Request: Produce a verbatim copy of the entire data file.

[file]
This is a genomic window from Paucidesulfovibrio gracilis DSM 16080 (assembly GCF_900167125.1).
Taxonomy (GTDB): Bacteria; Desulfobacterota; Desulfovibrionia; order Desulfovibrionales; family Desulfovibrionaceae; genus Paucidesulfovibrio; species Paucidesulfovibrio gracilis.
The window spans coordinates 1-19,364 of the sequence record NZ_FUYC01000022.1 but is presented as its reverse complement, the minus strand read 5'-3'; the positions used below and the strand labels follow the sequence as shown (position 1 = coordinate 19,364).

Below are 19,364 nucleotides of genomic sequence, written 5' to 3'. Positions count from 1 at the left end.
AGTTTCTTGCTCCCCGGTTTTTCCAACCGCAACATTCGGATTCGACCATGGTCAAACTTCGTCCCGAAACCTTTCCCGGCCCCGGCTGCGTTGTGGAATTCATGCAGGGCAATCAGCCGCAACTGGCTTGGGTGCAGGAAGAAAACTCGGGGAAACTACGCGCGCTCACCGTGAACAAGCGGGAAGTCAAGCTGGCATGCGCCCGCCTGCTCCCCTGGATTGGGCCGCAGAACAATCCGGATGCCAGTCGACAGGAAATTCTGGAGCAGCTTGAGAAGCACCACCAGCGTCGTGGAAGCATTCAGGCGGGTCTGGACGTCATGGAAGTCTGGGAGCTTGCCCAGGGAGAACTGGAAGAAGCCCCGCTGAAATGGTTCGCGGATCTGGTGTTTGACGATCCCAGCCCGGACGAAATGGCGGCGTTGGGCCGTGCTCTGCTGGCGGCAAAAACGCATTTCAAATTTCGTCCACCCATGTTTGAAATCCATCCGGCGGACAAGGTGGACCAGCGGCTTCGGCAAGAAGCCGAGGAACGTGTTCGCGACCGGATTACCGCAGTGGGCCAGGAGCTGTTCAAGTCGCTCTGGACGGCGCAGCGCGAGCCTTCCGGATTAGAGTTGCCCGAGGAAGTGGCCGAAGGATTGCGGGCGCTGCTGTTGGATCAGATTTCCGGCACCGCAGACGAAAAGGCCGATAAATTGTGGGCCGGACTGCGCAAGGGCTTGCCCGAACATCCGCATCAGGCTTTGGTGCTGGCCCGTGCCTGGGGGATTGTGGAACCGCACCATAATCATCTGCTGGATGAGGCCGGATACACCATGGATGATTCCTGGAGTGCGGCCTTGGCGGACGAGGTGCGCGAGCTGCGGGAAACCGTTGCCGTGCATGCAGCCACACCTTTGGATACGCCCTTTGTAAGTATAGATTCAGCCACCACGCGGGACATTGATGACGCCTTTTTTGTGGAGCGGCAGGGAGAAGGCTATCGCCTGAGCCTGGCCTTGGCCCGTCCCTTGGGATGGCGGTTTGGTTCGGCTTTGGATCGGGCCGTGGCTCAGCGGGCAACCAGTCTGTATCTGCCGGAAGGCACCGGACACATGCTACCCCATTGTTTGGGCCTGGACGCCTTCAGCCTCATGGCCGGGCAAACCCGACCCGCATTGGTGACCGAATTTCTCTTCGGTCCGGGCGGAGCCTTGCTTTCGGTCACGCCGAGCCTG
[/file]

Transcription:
This is a genomic window from Paucidesulfovibrio gracilis DSM 16080 (assembly GCF_900167125.1).
Taxonomy (GTDB): Bacteria; Desulfobacterota; Desulfovibrionia; order Desulfovibrionales; family Desulfovibrionaceae; genus Paucidesulfovibrio; species Paucidesulfovibrio gracilis.
The window spans coordinates 1-19,364 of the sequence record NZ_FUYC01000022.1 but is presented as its reverse complement, the minus strand read 5'-3'; the positions used below and the strand labels follow the sequence as shown (position 1 = coordinate 19,364).

Below are 19,364 nucleotides of genomic sequence, written 5' to 3'. Positions count from 1 at the left end.
AGTTTCTTGCTCCCCGGTTTTTCCAACCGCAACATTCGGATTCGACCATGGTCAAACTTCGTCCCGAAACCTTTCCCGGCCCCGGCTGCGTTGTGGAATTCATGCAGGGCAATCAGCCGCAACTGGCTTGGGTGCAGGAAGAAAACTCGGGGAAACTACGCGCGCTCACCGTGAACAAGCGGGAAGTCAAGCTGGCATGCGCCCGCCTGCTCCCCTGGATTGGGCCGCAGAACAATCCGGATGCCAGTCGACAGGAAATTCTGGAGCAGCTTGAGAAGCACCACCAGCGTCGTGGAAGCATTCAGGCGGGTCTGGACGTCATGGAAGTCTGGGAGCTTGCCCAGGGAGAACTGGAAGAAGCCCCGCTGAAATGGTTCGCGGATCTGGTGTTTGACGATCCCAGCCCGGACGAAATGGCGGCGTTGGGCCGTGCTCTGCTGGCGGCAAAAACGCATTTCAAATTTCGTCCACCCATGTTTGAAATCCATCCGGCGGACAAGGTGGACCAGCGGCTTCGGCAAGAAGCCGAGGAACGTGTTCGCGACCGGATTACCGCAGTGGGCCAGGAGCTGTTCAAGTCGCTCTGGACGGCGCAGCGCGAGCCTTCCGGATTAGAGTTGCCCGAGGAAGTGGCCGAAGGATTGCGGGCGCTGCTGTTGGATCAGATTTCCGGCACCGCAGACGAAAAGGCCGATAAATTGTGGGCCGGACTGCGCAAGGGCTTGCCCGAACATCCGCATCAGGCTTTGGTGCTGGCCCGTGCCTGGGGGATTGTGGAACCGCACCATAATCATCTGCTGGATGAGGCCGGATACACCATGGATGATTCCTGGAGTGCGGCCTTGGCGGACGAGGTGCGCGAGCTGCGGGAAACCGTTGCCGTGCATGCAGCCACACCTTTGGATACGCCCTTTGTAAGTATAGATTCAGCCACCACGCGGGACATTGATGACGCCTTTTTTGTGGAGCGGCAGGGAGAAGGCTATCGCCTGAGCCTGGCCTTGGCCCGTCCCTTGGGATGGCGGTTTGGTTCGGCTTTGGATCGGGCCGTGGCTCAGCGGGCAACCAGTCTGTATCTGCCGGAAGGCACCGGACACATGCTACCCCATTGTTTGGGCCTGGACGCCTTCAGCCTCATGGCCGGGCAAACCCGACCCGCATTGGTGACCGAATTTCTCTTCGGTCCGGGCGGAGCCTTGCTTTCGGTCACGCCGAGCCTG